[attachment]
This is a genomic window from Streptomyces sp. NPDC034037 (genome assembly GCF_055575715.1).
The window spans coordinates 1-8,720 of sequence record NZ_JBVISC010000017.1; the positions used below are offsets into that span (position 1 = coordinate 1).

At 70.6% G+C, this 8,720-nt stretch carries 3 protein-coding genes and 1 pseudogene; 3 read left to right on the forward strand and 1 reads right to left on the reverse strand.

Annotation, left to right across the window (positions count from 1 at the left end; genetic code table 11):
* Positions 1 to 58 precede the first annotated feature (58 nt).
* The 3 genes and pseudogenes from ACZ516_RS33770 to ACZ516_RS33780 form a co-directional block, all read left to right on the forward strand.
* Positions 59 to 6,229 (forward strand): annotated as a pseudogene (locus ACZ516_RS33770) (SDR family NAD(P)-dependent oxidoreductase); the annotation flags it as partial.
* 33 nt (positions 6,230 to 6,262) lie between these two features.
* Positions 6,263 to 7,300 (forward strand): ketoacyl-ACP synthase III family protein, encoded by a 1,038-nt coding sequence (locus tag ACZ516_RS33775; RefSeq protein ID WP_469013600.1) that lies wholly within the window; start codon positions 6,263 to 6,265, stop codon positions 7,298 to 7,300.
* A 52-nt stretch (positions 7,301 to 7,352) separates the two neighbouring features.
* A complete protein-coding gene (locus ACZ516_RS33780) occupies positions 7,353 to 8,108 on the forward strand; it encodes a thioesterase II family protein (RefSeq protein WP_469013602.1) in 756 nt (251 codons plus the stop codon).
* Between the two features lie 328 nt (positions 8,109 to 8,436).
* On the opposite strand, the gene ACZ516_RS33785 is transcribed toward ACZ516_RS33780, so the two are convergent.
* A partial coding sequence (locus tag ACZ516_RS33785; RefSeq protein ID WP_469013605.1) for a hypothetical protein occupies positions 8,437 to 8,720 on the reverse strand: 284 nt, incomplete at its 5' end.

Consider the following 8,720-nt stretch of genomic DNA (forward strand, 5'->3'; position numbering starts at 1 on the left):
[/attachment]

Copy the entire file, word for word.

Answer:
This is a genomic window from Streptomyces sp. NPDC034037 (genome assembly GCF_055575715.1).
The window spans coordinates 1-8,720 of sequence record NZ_JBVISC010000017.1; the positions used below are offsets into that span (position 1 = coordinate 1).

At 70.6% G+C, this 8,720-nt stretch carries 3 protein-coding genes and 1 pseudogene; 3 read left to right on the forward strand and 1 reads right to left on the reverse strand.

Annotation, left to right across the window (positions count from 1 at the left end; genetic code table 11):
* Positions 1 to 58 precede the first annotated feature (58 nt).
* The 3 genes and pseudogenes from ACZ516_RS33770 to ACZ516_RS33780 form a co-directional block, all read left to right on the forward strand.
* Positions 59 to 6,229 (forward strand): annotated as a pseudogene (locus ACZ516_RS33770) (SDR family NAD(P)-dependent oxidoreductase); the annotation flags it as partial.
* 33 nt (positions 6,230 to 6,262) lie between these two features.
* Positions 6,263 to 7,300 (forward strand): ketoacyl-ACP synthase III family protein, encoded by a 1,038-nt coding sequence (locus tag ACZ516_RS33775; RefSeq protein ID WP_469013600.1) that lies wholly within the window; start codon positions 6,263 to 6,265, stop codon positions 7,298 to 7,300.
* A 52-nt stretch (positions 7,301 to 7,352) separates the two neighbouring features.
* A complete protein-coding gene (locus ACZ516_RS33780) occupies positions 7,353 to 8,108 on the forward strand; it encodes a thioesterase II family protein (RefSeq protein WP_469013602.1) in 756 nt (251 codons plus the stop codon).
* Between the two features lie 328 nt (positions 8,109 to 8,436).
* On the opposite strand, the gene ACZ516_RS33785 is transcribed toward ACZ516_RS33780, so the two are convergent.
* A partial coding sequence (locus tag ACZ516_RS33785; RefSeq protein ID WP_469013605.1) for a hypothetical protein occupies positions 8,437 to 8,720 on the reverse strand: 284 nt, incomplete at its 5' end.

Consider the following 8,720-nt stretch of genomic DNA (forward strand, 5'->3'; position numbering starts at 1 on the left):